Our Sunday Visitor Publisher Greg Erlandson traveled to Rome to cover the Papal Conclave. He filed reports as the week progressed with his observations and commentary
Roman Journal: The Conclave Begins--4
As I am writing, the cardinals are in the Sistine Chapel. In what may be one more example of how papal elections have changed in this media age, television cameras are recording the 115 cardinals processing up to an enormous open Bible, where each lays his hand on the Gospel and recites an oath to observe the rules of conclave, most particularly not to break the vow of silence regarding what will take place over the next hours and days.
The quiet of the Sistine, instead, will leave them only with their thoughts, prayers and votes under the gaze of Michelangelo’s powerful Christ at the Last Judgment.
The media has been full of stories about which cardinals are leading in votes, who the front runners are, and who the dark horses may be. Some of the stories may even be true.
If one believes what one reads, always a risky business in Italy, Cardinal Joseph Ratzinger, head of the Congregation for the Doctrine of the Faith and Dean of the College Cardinals, is in the lead, but without an absolute majority of votes. Any supporter of this cardinal must nervously recall the Roman saying that “he who goes into a conclave pope comes out a cardinal.”
Yet this rule applies except when it doesn’t. Sometimes the front runner is the next pope.
Journalists like conflict, and so Cardinal Ratzinger is portrayed as the candidate of the more conservative cardinals. Who exactly he is pitted against is not clear, but this does not stop the speculation. Some say that Cardinal Carlo Martini, 79, will be the “progressive” candidate on the first of the votes, even though he suffers from Parkinson’s, as did Pope John Paul II. Others say the “progressive” candidate is Milanese Cardinal Dionigi Tettamanzi, although he is an orthodox theologian who often wrote long essays on moral issues in L’Osservatore Romano – the Vatican newspaper – before he was made archbishop of Milan.
Other cardinals mentioned in the press as likely candidates along with Cardinals Ratzinger and Tettamanzi include Argentine Cardinal Bergoglio, Portugal Cardinal Jose da Cruz Policarpo, Italian Cardinal Angelo Scola of Venice, and several others.
Imagine an American political convention where there were perhaps a dozen potential candidates, some not even mentioned before the convention, and you can understand the frenzied curiosity of the press.
This morning, I attended the Mass in St. Peter’s Basilica for the election of the Pope. The principal celebrant must be the dean of the college of cardinals. As luck would have it, this year that meant Cardinal Ratzinger.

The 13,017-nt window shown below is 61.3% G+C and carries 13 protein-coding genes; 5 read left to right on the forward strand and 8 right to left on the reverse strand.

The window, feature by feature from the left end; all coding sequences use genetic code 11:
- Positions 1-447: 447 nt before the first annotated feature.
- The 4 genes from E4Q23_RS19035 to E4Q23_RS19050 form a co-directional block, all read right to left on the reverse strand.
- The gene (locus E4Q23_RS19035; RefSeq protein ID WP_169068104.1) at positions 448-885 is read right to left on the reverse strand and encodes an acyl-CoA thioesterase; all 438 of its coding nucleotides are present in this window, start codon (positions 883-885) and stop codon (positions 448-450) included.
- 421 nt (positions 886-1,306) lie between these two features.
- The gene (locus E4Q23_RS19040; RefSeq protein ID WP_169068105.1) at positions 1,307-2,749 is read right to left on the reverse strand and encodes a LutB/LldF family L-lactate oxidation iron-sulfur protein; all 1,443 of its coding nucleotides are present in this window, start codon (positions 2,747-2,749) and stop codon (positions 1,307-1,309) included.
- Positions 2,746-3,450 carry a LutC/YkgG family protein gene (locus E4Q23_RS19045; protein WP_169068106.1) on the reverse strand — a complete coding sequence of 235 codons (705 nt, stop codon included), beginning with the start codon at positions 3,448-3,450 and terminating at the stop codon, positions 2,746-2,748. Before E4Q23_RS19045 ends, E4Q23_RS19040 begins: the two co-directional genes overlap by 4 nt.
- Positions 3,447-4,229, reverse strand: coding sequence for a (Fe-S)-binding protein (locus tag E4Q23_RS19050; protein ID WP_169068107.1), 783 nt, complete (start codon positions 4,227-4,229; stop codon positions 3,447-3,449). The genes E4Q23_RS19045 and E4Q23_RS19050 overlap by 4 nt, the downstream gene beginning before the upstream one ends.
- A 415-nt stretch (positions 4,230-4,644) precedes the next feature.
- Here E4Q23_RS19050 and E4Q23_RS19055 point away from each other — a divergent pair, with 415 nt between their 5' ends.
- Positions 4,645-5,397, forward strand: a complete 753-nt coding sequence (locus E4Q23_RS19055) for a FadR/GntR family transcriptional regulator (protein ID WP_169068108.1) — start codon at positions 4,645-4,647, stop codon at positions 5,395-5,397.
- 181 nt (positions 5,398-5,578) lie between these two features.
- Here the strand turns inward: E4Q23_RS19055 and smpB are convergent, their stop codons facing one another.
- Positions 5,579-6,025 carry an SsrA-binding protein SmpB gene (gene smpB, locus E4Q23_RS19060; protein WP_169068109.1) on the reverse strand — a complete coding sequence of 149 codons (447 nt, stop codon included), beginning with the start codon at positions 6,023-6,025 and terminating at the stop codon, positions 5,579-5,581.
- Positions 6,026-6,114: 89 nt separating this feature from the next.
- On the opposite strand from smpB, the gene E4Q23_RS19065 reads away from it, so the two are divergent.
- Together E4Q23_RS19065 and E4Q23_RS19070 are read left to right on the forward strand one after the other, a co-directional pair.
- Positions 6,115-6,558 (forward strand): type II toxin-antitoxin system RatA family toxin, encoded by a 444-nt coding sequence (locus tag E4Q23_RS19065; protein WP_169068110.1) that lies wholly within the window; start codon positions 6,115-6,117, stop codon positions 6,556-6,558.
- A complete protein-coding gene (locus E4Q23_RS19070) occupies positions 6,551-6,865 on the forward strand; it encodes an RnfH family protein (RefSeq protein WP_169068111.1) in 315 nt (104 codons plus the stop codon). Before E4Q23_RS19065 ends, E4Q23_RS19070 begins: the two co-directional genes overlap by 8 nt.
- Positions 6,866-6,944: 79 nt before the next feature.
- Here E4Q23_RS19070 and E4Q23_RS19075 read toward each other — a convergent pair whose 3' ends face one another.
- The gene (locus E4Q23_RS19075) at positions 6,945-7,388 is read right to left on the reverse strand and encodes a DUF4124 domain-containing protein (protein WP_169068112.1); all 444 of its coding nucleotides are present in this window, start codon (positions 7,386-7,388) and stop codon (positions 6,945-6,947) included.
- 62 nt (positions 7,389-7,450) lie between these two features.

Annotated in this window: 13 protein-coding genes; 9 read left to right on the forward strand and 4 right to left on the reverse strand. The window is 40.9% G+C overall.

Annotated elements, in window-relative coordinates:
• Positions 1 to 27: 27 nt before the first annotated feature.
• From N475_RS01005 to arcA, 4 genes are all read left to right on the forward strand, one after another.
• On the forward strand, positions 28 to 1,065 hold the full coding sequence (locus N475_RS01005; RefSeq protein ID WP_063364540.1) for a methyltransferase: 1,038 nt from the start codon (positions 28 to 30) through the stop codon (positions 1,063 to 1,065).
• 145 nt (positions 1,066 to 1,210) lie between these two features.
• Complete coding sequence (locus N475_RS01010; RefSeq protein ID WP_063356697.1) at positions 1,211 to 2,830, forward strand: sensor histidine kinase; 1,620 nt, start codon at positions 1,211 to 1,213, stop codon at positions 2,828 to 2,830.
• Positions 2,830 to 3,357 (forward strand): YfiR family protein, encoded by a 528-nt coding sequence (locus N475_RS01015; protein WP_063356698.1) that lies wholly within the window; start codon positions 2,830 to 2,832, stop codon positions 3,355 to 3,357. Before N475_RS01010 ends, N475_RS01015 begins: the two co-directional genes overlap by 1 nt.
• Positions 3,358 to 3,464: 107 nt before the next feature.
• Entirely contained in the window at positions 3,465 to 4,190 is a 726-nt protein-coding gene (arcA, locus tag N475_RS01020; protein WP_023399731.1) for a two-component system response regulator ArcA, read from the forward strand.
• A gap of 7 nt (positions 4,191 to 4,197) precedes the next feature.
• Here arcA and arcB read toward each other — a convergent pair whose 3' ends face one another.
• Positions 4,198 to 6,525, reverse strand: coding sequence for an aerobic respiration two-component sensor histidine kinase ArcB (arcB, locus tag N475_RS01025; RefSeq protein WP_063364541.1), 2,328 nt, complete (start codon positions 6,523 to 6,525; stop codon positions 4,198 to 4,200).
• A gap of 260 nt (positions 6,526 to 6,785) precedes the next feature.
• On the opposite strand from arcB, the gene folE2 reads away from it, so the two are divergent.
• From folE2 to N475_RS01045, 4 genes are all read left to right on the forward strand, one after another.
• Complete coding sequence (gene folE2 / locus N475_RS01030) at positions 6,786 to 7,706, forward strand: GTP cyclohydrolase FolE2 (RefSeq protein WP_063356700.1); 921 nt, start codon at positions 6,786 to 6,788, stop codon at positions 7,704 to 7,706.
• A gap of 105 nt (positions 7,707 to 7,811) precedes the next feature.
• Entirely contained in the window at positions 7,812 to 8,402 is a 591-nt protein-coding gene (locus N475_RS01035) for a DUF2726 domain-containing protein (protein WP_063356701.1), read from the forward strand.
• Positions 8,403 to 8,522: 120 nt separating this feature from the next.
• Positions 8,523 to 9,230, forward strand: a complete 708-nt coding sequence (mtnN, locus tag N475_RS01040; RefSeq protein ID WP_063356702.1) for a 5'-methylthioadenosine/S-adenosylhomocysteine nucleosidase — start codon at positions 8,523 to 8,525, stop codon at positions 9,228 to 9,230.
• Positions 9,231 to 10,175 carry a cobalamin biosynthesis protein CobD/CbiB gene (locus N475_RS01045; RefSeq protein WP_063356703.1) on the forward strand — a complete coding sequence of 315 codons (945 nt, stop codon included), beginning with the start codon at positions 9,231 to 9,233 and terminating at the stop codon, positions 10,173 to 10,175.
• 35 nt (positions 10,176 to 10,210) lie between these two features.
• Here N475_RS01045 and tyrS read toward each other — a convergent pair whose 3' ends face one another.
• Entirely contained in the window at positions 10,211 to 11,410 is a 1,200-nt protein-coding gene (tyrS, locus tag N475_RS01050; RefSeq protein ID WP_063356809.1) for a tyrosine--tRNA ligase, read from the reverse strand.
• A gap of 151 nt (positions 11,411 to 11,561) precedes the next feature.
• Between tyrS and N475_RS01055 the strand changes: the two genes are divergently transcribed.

His homily was a moving spiritual meditation on the readings – Isaiah 61, 1-9, Ephesians 4, 11-16, and John 15, 9-17. Citing St. Paul’s message to Ephesus, the cardinal made it clear that today the barque of faith is threatened by fundamentalism, relativism, radical individualism, and more.
But he also laid out a simple vision of Divine love, and at one point told the cardinals, church officials and thousands of lay Catholics attending the historic Mass, “We must be animated by a holy restlessness: A restlessness to bring to everyone the gift of faith, of the friendship of Christ.”
And in a sentence of moving simplicity, the cardinal said, “Thank you, Jesus, for your friendship!”
The homily ended with spontaneous applause from the people in the seats, the “faithful present in the city of Rome” who were allowed to attend this Mass without tickets or passes.
Applause greeted the cardinals one more time, as they processed from the church wearing the red vestments of cardinals, the red also of martyrdom. This applause seemed to puzzle some and perhaps even offend others, but I found it very moving. Watching the cardinals process by, I felt that the people around me were applauding almost as one would applaud soldiers going off to battle. There was a steady clap of hands supporting them on the way to their difficult and important task. This would be, after all, the last time they would be seen in public before the new pope is elected.
For two weeks the cardinals have been celebrities – courted, pursued, photographed and written about like pop stars. Now their “ten minutes of fame” is ending.
The first cardinals to leave seemed surprised by the applause. The puzzlement gave way to smiles on many in appreciation for the spontaneous expression of support.
Only one cardinal that I saw did not smile or even seem to respond to the encouraging applause. The principal celebrant, the dean of the cardinals, the last cardinal in the procession, looked as if he carried a heavy burden. His gaze seemed to be fixed on something at an uncertain distance ahead of him. Perhaps what lay in the future was still no more clear for him than for the thousands of journalists watching him disappear slowly into the Vatican. Perhaps it was too clear.
April 18, 2005
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